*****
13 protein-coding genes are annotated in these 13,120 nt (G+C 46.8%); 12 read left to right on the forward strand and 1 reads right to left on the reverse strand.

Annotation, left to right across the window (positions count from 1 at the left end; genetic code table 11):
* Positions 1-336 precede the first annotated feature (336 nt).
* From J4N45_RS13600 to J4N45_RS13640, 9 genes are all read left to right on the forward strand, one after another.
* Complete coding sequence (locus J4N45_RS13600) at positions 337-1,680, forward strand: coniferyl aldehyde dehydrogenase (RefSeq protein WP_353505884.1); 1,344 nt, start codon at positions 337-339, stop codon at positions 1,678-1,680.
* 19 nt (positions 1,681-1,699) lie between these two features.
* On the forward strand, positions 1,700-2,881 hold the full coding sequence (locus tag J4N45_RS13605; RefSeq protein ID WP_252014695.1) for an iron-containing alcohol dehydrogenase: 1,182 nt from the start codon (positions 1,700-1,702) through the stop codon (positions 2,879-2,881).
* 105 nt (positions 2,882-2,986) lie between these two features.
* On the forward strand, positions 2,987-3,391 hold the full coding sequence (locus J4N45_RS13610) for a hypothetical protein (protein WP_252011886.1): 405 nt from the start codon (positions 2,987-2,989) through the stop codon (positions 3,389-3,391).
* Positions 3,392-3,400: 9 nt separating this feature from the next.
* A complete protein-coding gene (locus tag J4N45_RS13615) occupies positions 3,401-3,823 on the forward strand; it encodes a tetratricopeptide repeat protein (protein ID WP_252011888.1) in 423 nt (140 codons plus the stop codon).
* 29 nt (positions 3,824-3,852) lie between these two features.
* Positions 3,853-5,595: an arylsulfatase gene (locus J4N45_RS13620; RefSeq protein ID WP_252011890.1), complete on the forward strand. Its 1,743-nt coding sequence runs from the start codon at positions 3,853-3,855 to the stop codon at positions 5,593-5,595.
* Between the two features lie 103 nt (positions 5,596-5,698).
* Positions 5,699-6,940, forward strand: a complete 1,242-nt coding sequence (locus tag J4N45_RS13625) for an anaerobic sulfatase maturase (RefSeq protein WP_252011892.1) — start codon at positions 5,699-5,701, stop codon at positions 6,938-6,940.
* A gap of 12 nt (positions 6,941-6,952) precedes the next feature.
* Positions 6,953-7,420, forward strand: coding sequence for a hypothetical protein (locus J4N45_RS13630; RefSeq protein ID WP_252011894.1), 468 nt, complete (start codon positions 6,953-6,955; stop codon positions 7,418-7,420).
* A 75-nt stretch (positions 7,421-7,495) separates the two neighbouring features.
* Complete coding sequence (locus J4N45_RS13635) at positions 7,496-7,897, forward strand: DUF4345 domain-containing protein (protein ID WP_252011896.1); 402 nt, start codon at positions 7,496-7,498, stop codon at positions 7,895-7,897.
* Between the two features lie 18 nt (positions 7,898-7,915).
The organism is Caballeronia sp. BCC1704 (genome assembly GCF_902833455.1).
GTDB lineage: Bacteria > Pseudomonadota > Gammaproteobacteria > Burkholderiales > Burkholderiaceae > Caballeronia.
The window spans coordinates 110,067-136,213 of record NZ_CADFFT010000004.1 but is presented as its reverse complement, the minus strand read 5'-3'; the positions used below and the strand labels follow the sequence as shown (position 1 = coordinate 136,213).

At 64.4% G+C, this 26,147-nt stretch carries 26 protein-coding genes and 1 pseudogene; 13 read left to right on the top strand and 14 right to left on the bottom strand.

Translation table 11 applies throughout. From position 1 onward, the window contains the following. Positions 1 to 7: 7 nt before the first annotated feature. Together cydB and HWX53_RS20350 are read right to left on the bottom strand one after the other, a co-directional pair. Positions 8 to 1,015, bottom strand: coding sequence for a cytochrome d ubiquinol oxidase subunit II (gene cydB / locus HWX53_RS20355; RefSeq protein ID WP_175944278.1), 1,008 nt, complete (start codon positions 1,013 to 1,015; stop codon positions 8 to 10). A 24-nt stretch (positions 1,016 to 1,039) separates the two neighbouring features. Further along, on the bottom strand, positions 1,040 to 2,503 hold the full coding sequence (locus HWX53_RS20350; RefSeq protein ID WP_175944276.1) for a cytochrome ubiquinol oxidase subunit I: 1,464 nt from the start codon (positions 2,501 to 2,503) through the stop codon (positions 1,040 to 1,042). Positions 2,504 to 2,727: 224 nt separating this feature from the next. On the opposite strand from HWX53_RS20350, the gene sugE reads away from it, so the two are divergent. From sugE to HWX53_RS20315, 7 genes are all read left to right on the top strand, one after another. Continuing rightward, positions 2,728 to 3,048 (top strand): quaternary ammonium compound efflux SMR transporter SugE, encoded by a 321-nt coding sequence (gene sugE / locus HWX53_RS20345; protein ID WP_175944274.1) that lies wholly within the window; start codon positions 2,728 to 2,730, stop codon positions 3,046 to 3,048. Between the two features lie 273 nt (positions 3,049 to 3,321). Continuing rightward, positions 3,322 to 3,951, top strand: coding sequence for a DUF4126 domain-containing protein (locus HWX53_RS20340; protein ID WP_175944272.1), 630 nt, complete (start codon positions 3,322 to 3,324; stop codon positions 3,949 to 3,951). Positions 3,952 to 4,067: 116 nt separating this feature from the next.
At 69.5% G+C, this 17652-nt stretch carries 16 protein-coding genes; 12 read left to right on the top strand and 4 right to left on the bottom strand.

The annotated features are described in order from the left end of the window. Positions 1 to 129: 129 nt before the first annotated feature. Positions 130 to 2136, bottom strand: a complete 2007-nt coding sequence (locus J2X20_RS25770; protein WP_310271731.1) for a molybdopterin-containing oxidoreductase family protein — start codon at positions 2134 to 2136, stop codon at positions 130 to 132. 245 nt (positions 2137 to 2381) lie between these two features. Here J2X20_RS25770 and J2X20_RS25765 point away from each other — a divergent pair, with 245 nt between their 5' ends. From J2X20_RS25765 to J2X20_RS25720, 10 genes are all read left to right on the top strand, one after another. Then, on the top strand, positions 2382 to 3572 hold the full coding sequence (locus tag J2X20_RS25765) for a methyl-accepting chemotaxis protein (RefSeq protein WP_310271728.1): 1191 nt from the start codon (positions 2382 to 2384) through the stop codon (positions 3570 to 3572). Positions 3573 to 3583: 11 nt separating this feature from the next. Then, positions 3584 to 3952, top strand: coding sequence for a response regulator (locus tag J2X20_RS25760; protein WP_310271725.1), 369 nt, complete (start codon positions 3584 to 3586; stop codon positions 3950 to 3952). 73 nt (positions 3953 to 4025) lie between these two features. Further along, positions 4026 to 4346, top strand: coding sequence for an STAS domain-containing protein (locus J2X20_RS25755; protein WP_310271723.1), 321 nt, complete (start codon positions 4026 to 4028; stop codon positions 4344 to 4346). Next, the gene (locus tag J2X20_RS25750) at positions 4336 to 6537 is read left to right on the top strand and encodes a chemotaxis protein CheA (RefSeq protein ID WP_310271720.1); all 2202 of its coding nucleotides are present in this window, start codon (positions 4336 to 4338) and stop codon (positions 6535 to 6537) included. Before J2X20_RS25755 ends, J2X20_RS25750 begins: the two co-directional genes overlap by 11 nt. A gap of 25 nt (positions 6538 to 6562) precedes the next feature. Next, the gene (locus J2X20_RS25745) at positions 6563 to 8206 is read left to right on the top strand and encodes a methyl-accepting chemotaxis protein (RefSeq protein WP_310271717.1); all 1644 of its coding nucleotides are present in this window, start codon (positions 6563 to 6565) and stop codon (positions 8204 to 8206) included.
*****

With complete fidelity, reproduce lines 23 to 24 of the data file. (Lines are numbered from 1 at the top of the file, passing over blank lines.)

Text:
The window spans coordinates 110,067-136,213 of record NZ_CADFFT010000004.1 but is presented as its reverse complement, the minus strand read 5'-3'; the positions used below and the strand labels follow the sequence as shown (position 1 = coordinate 136,213).

At 64.4% G+C, this 26,147-nt stretch carries 26 protein-coding genes and 1 pseudogene; 13 read left to right on the top strand and 14 right to left on the bottom strand.